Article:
There’s a lot of talk across the nation regarding the legalization of sports betting. It’s piqued the interest of a lot of states, Iowa included.

Sports betting is rampant now, only a lot of it is being conducted illegally. The legalization of sports betting could be a boon to state economies that could use the influx of revenue for infrastructure costs or other needs as they see fit.

In 1992, the federal professional and amateur sports protection act was passed, making sports betting illegal in all but a few states. The law has been challenged by New Jersey and the issue was heard by the U.S. Supreme Court — which is now mulling a decision.

Last month, Wes Ehrecke, president and CEO of the Iowa Gaming Association, addressed the issue.

“I think there’s a great deal of interest among people (who want) the opportunity to bet on a game and do it in a regulated environment,” he said. “If and when this were to be passed, to have that opportunity to provide this opportunity in Iowa, I think a lot of people have a great deal of interest in sports and betting on sports.”

It’s not a new concept.

In 2010, Iowa Democratic Senators Jack Kibbie and Steve Sodders submitted separate proposals to the state’s Racing and Gaming Commission to offer sports betting at racetracks and casinos.

They estimated sports wagering could generate $100 million annually for the state.

“We think that we ought to be able to regulate that here and have sports betting if Iowa desired to do that in our casinos, Sodders said back in 2010. “Why not let them do that betting here than in other states that are getting the revenue for that?”

Good question. It’s as legitimate now as it was eight years ago.

Back then, their proposal was accompanied by the understanding it would someday have to be approved by the federal government.

That day could be getting close.

Should the Supreme Court decision allow states to decide, it’s a good bet it won’t take long for most them to legalize sports wagering.

The Associated Press recently reported a study by the California research firm Eilers & Krejcik Gaming estimated a total of 32 states would legalize sports wagering within five years of a favorable Supreme Court ruling for the states.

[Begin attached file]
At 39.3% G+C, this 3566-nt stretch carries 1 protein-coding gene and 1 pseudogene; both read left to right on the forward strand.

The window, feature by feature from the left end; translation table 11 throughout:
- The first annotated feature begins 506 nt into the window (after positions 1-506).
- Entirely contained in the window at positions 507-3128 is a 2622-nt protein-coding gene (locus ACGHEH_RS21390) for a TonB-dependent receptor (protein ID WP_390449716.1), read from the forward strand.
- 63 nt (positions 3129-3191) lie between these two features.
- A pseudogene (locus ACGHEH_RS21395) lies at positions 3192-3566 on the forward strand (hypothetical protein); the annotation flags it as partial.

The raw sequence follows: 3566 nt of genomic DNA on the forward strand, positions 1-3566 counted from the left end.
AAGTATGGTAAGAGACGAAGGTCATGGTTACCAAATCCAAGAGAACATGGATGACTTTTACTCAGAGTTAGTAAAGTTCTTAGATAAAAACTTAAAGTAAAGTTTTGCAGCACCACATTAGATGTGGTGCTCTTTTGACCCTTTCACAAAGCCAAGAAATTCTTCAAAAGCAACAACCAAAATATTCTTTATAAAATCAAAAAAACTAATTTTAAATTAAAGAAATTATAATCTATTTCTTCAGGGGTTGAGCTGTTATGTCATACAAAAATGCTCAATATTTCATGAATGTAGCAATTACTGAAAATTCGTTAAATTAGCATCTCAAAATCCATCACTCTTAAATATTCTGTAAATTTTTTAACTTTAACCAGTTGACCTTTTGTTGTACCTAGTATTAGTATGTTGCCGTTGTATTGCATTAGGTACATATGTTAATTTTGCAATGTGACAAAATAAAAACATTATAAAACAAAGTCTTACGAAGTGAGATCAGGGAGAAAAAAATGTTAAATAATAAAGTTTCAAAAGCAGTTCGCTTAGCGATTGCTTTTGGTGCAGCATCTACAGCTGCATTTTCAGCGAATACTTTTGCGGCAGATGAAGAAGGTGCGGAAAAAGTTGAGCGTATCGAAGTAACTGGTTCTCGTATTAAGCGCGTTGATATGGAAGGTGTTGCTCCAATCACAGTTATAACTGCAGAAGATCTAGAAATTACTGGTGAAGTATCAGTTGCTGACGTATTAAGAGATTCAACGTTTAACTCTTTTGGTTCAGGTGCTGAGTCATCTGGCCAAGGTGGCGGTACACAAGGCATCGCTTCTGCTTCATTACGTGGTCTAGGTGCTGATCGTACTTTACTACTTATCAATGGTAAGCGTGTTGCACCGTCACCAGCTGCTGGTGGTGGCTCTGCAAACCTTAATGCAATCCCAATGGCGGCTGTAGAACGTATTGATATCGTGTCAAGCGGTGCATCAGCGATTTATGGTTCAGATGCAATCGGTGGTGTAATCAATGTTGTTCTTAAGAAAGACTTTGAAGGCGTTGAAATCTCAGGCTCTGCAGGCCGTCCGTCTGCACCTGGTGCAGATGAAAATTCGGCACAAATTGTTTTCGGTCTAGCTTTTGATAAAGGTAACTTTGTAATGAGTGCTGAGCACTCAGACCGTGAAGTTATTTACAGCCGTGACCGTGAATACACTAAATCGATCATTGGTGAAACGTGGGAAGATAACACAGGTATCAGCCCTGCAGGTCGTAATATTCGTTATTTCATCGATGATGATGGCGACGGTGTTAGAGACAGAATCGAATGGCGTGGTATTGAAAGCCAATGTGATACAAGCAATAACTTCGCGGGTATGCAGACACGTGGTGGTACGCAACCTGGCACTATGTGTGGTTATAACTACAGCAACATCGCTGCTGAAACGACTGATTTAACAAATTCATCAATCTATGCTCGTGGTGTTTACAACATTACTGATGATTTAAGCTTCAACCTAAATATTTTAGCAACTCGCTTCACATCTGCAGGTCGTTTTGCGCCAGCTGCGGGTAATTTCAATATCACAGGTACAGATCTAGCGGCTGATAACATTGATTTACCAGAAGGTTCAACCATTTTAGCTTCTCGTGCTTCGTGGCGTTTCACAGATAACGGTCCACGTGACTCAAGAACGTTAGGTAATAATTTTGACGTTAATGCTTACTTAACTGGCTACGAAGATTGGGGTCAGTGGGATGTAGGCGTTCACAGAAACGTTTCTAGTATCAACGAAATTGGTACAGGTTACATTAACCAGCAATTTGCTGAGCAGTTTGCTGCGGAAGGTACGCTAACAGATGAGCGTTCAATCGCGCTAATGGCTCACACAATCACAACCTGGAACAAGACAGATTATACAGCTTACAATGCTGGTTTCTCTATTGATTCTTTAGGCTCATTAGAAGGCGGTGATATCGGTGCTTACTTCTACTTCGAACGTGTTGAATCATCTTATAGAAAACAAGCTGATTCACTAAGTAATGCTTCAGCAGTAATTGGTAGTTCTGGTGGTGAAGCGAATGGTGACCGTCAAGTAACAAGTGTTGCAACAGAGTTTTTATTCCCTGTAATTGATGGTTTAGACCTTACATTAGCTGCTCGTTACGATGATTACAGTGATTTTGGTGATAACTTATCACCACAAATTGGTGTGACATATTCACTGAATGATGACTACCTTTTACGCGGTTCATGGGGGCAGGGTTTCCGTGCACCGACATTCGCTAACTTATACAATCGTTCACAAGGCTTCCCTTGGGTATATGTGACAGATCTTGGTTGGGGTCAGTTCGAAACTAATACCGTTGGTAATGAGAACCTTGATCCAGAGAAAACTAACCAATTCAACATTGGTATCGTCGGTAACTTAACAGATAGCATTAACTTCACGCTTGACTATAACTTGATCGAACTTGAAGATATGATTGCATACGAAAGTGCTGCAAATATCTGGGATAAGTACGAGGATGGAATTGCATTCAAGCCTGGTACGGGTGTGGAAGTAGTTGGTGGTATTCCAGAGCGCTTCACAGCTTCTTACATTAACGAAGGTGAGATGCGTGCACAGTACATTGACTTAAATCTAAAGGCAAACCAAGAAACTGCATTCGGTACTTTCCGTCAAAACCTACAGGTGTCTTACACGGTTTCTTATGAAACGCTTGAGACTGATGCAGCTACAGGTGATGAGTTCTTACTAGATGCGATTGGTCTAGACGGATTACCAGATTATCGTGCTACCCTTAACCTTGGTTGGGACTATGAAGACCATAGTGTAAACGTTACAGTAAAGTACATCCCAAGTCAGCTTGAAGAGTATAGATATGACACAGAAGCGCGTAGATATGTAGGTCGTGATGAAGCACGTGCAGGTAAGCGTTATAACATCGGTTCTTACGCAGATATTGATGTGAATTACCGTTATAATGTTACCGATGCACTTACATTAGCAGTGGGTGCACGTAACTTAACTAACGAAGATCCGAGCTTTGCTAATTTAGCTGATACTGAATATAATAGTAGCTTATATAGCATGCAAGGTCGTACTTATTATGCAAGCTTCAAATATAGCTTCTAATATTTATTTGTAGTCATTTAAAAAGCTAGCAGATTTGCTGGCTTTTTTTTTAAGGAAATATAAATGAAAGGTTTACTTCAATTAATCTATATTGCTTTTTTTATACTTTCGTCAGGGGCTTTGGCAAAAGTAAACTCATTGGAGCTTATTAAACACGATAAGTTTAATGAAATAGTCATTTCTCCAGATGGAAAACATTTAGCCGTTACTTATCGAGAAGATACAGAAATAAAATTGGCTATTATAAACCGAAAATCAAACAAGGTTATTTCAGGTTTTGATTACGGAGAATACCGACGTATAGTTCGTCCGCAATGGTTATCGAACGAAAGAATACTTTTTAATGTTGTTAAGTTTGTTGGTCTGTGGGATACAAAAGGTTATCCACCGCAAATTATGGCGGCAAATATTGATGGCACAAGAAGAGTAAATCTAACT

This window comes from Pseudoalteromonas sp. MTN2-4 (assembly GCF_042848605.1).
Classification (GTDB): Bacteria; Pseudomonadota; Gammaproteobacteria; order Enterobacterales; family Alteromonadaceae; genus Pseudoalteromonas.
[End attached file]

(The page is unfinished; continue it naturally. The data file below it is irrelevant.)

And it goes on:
Here in the Cedar Valley, the Black Hawk County Gaming Association, as the nonprofit holder of the Isle Casino’s Hotel gaming license, distributes 5.75 percent of the casino’s adjusted gross revenues for community projects in Black Hawk and several surrounding counties. Since that revenue stream was initiated, the BHCGA has been able to invest nearly $40 million into the many communities that make up the Cedar Valley.

Legalized sports betting could bring more people to the local casino, in effect, scoring a win for the area.

Or sports betting could take place in other public spaces — similar to how Iowa Lottery products are purchased.

Republican gubernatorial candidate Ron Corbett has gone on record saying he’d prefer legalized sports betting be conducted via Iowa Lottery online apps, but would also consider it being conducted at state-licensed casinos in the sports book style, similar how it’s done in Las Vegas — or both.

There is an obvious desire for many fans to have a legal way to wager on professional sports. Media outlets routinely publish sports betting lines and point spreads. Why? Because people read them. People look them up. And people, whether legally or illegally, use them.

There are plenty of issues the individual states would have to discuss in making sure the proper regulation is in place. But the ability to leverage revenue via this opportunity shouldn’t be availed to some states and denied to others.

It’s time states should be able to make their own decisions on legalized sports bettin and weigh their own pros and cons on the matter.


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